U.S. Traffic Accident Fatalities, 2001-2009

by Kieran Healy on November 22, 2011

From ITO comes this very nice—and very sobering—map of road accident fatalities in the United States between 2001 and 2009. As someone who wrote a book about blood and organ donation in Europe and the United States, I’ve spent time analyzing NHTSA data on traffic accidents. I remember that, during Q&As at talks, people were often surprised to learn just how many road deaths there are in the U.S: about forty thousand per annum (though 2009 saw a very sharp drop, interestingly). Of course, people drive a great deal, too. Standardized by miles traveled, the rate is about 1.5 per 100 million vehicle miles. Still, the absolute number is striking: about two full Boeing 747s’ worth every week of the year.

You can zoom in to the precise location of every accident on the map. Each dot is a life. Drive safely this Thanksgiving.

Blogging the Zombies: Expansionary Austerity – Birth

by John Quiggin on November 22, 2011

Another instalment in the new  draft chapter on Expansionary Austerity, which I’m writing for the paperback edition of Zombie Economics. Comments and criticism much appreciated

 

[click to continue…]

Athens Polytechnic comes to UC Davis

by John Quiggin on November 22, 2011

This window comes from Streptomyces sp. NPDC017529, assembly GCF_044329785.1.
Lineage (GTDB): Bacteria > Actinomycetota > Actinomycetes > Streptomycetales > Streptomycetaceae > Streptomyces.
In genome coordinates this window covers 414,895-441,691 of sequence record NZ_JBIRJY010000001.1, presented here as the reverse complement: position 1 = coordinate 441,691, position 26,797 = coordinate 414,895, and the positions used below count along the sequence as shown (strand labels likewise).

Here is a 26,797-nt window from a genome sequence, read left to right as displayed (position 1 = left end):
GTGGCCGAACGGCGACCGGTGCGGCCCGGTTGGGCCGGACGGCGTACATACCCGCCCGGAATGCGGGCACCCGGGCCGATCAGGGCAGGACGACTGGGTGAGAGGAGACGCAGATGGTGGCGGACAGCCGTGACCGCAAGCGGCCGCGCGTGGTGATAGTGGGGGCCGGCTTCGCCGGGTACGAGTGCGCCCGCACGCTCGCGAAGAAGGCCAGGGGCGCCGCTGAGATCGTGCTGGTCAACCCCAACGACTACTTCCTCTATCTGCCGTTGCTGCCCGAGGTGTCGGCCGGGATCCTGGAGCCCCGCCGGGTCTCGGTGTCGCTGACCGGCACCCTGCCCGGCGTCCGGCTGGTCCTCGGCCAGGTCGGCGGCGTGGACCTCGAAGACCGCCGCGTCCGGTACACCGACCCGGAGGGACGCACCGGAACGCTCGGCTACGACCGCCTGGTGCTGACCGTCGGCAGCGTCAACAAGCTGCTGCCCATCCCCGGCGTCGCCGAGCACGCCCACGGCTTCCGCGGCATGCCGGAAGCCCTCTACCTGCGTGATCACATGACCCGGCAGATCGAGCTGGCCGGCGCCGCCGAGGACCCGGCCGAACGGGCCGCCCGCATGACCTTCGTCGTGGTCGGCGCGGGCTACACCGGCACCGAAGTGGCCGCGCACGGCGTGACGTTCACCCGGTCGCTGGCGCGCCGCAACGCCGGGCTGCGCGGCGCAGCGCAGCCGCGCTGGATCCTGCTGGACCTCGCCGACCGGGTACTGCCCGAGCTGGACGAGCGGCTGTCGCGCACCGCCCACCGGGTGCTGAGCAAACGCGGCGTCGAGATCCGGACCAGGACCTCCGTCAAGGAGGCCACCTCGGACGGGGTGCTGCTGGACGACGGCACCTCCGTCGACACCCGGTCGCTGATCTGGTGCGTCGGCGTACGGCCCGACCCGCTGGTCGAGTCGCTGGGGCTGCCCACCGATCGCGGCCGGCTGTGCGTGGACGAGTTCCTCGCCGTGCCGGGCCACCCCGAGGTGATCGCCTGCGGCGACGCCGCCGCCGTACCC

A Greek friend has sent me lots of information on links between the suppression of dissent at UC Davis and similar events in Greece from the days of the military junta to the present. Here’s a video commemorating the 1973 uprising centred on Athens Polytechnic, which led to the downfall of the military junta the following year[1].  the last title says “The Polytechneio lives on. In struggles today.” Link

Among the legacies of the uprising was a university asylum law that restricted the ability of police to enter university campuses. University asylum was abolished a few months ago, as part of a process aimed at suppressing anti-austerity demonstrations. The abolition law was based on the recommendatiions of an expert committee, which reported a few months ago (report here, in Greek). There’s an English translation here, but it doesn’t work well for me.

Fortunately, my friend has translated the key recommendations

University campuses are unsafe. While the [Greek] Constitution permits the university leadership to protect campuses from elements inciting political instability, Rectors have shown themselves unwilling to exercise these rights and fulfill their responsibilities, and to take the decisions needed in order to guarantee the safety of the faculty, staff, and students. As a result, the university administration and teaching staff have not proven themselves good stewards of the facilities with which society has entrusted them. 

The politicizing of universities – and in particular, of students – represents participation in the political process that exceeds the bounds of logic. This contributes to the rapid deterioration of tertiary education. 

Among the authors of this report – Chancellor Linda Katehi, UC Davis. And, to add to the irony, Katehi was a student at Athens Polytechnic in 1973.

 

fn1. The fall of the Greek junta, only a year after Pinochet’s coup in Chile was, in retrospect, a historic turning point, after which rule by generals became steadily less common.